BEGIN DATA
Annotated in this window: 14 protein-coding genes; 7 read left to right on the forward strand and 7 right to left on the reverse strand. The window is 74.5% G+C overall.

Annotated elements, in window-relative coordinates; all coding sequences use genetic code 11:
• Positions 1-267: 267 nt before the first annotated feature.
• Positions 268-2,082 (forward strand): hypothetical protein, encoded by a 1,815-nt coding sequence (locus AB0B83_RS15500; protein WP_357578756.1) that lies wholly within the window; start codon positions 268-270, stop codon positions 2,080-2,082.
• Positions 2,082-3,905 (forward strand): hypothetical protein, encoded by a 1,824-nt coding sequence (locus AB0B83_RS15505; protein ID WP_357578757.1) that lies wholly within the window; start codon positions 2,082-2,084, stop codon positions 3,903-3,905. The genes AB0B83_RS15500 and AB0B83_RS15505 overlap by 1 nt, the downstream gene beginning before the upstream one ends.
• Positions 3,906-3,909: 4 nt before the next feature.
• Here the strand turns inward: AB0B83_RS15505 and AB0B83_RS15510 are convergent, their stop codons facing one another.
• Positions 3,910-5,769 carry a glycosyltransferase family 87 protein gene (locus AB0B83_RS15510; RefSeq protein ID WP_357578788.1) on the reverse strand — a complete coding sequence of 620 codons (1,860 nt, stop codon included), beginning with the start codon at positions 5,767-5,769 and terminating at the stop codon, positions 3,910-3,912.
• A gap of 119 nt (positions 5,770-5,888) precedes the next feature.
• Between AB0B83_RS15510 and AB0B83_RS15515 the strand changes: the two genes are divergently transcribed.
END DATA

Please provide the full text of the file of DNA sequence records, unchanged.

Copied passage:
Annotated in this window: 14 protein-coding genes; 7 read left to right on the forward strand and 7 right to left on the reverse strand. The window is 74.5% G+C overall.

Annotated elements, in window-relative coordinates; all coding sequences use genetic code 11:
• Positions 1-267: 267 nt before the first annotated feature.
• Positions 268-2,082 (forward strand): hypothetical protein, encoded by a 1,815-nt coding sequence (locus AB0B83_RS15500; protein WP_357578756.1) that lies wholly within the window; start codon positions 268-270, stop codon positions 2,080-2,082.
• Positions 2,082-3,905 (forward strand): hypothetical protein, encoded by a 1,824-nt coding sequence (locus AB0B83_RS15505; protein ID WP_357578757.1) that lies wholly within the window; start codon positions 2,082-2,084, stop codon positions 3,903-3,905. The genes AB0B83_RS15500 and AB0B83_RS15505 overlap by 1 nt, the downstream gene beginning before the upstream one ends.
• Positions 3,906-3,909: 4 nt before the next feature.
• Here the strand turns inward: AB0B83_RS15505 and AB0B83_RS15510 are convergent, their stop codons facing one another.
• Positions 3,910-5,769 carry a glycosyltransferase family 87 protein gene (locus AB0B83_RS15510; RefSeq protein ID WP_357578788.1) on the reverse strand — a complete coding sequence of 620 codons (1,860 nt, stop codon included), beginning with the start codon at positions 5,767-5,769 and terminating at the stop codon, positions 3,910-3,912.
• A gap of 119 nt (positions 5,770-5,888) precedes the next feature.
• Between AB0B83_RS15510 and AB0B83_RS15515 the strand changes: the two genes are divergently transcribed.